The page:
Meg Pokrass ~ Others Of Similar Dimension

Sitting beside a suf­fer­ing, hyper­ven­ti­lat­ing zebra (real­ly a horse with stripes) was not new to the women in my fam­i­ly. My moth­er had expe­ri­enced it, as had my grand­moth­er and my grandmother’s grand­moth­er. Now it was my turn

For every pot there is a lid,” my moth­er said before she died. Nobody knew why she said it or why only females cried.

Here it was again, a life and death moment in the ani­mal king­dom call­ing for human com­pas­sion. In many ways this expe­ri­ence would be no dif­fer­ent than fish­ing for com­pli­ments from a bored hus­band on week­ends.

The first time is always the hard­est. I could not stop tak­ing pic­tures with my i-phone of the baby fake-horse —  slosh­ing around as though play­ing in a small heart-shaped plas­tic pool. Lazy. There she was: bold stripes fac­ing up, stripes under­lin­ing her upturned nose —  too adorable for most people’s tastes. A fake horse like her moth­er at best.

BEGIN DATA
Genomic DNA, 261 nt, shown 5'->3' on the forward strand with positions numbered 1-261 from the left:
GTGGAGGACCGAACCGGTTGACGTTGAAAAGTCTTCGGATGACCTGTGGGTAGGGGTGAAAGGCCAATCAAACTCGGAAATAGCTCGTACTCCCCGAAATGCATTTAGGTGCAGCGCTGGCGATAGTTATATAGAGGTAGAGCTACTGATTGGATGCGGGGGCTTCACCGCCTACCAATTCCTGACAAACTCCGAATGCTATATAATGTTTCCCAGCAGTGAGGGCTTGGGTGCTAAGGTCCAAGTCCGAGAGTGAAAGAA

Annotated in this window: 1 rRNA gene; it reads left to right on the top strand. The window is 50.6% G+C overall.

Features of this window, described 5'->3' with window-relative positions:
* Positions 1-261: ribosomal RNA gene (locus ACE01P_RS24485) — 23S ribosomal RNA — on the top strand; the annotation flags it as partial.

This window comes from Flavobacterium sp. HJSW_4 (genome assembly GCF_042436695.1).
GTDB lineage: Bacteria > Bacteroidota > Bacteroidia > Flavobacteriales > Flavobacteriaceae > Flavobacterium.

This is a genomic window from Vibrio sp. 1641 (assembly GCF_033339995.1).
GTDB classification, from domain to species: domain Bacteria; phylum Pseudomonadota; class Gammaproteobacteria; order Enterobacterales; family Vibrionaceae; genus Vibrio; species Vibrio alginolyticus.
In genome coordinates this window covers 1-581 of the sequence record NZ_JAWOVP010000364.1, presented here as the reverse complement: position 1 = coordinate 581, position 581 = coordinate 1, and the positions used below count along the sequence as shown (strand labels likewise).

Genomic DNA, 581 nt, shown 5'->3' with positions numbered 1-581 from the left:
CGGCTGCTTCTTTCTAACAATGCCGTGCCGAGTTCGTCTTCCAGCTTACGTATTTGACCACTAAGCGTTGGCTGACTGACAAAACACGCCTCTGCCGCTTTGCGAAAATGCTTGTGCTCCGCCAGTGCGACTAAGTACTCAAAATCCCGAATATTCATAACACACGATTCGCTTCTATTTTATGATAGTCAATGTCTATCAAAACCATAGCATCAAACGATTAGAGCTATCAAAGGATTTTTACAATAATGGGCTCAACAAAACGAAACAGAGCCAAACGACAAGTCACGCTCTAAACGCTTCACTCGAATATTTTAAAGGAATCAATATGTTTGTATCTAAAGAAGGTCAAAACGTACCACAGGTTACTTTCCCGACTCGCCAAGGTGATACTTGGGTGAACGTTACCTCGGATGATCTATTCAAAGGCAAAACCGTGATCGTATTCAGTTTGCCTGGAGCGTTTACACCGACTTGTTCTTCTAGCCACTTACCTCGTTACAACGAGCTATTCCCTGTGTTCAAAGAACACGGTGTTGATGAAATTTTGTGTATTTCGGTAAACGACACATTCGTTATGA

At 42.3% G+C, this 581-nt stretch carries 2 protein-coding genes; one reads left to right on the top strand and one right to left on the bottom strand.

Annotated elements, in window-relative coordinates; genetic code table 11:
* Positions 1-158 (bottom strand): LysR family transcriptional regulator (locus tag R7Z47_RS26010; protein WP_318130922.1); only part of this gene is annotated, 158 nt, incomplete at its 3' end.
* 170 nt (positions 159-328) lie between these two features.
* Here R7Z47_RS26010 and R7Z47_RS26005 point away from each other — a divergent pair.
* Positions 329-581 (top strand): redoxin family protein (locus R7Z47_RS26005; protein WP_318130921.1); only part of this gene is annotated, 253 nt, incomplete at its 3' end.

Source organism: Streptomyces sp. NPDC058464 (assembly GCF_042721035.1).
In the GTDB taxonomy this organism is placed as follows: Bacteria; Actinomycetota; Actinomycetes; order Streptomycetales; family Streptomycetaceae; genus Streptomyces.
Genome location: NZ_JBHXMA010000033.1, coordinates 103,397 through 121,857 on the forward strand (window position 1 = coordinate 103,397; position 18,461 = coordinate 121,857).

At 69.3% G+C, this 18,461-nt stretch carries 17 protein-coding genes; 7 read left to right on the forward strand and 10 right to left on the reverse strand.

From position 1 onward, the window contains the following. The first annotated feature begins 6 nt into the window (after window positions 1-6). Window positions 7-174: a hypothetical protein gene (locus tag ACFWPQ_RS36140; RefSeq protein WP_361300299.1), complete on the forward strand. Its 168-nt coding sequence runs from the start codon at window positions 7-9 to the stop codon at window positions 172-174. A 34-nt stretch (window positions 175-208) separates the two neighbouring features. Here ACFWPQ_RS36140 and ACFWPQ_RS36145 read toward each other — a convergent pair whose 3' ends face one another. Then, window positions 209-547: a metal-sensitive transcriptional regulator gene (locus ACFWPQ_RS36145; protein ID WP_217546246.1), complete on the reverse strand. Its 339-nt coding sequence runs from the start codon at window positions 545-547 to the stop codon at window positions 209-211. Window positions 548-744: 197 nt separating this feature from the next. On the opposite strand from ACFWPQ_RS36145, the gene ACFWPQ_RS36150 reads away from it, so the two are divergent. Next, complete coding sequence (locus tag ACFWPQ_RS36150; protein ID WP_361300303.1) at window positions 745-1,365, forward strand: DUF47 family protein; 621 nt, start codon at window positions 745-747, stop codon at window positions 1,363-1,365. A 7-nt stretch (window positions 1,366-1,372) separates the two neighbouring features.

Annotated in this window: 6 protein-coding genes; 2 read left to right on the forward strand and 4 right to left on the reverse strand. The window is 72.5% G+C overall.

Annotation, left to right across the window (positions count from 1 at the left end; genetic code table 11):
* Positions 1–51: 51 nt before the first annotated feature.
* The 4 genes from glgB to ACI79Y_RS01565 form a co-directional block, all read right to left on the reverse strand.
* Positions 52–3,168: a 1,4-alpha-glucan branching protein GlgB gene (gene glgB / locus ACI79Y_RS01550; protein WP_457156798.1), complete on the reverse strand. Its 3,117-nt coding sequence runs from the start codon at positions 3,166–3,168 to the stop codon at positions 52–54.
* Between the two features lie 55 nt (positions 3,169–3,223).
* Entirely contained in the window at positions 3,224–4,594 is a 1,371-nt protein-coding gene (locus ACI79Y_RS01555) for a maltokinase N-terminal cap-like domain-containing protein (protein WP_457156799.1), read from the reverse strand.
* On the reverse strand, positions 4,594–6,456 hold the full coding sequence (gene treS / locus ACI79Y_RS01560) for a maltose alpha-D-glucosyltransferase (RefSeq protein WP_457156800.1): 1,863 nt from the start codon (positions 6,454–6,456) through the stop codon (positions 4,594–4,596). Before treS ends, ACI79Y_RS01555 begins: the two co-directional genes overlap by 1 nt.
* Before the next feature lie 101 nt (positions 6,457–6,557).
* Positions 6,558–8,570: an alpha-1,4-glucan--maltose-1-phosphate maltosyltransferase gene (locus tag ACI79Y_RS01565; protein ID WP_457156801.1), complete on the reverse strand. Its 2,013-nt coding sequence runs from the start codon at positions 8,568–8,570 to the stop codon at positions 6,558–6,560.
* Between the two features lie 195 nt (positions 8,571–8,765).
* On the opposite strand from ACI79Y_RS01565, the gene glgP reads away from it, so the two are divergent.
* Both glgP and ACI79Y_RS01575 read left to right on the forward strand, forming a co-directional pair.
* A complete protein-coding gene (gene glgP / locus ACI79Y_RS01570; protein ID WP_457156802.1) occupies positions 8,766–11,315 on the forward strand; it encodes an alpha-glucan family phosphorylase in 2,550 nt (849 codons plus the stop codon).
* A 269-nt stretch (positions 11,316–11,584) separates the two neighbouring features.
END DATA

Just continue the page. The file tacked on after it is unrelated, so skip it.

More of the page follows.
I pre­pared my fists, two of them… rolling up my lacy sleeves and fold­ed fin­gers ready for emer­gency triage, the kind need­ed for the birth of camels, rhi­nos, zebras (hors­es with stripes), gazelles, oth­ers of sim­i­lar dimen­sion and need.

~

Meg Pokrass. For one of my five boss­es.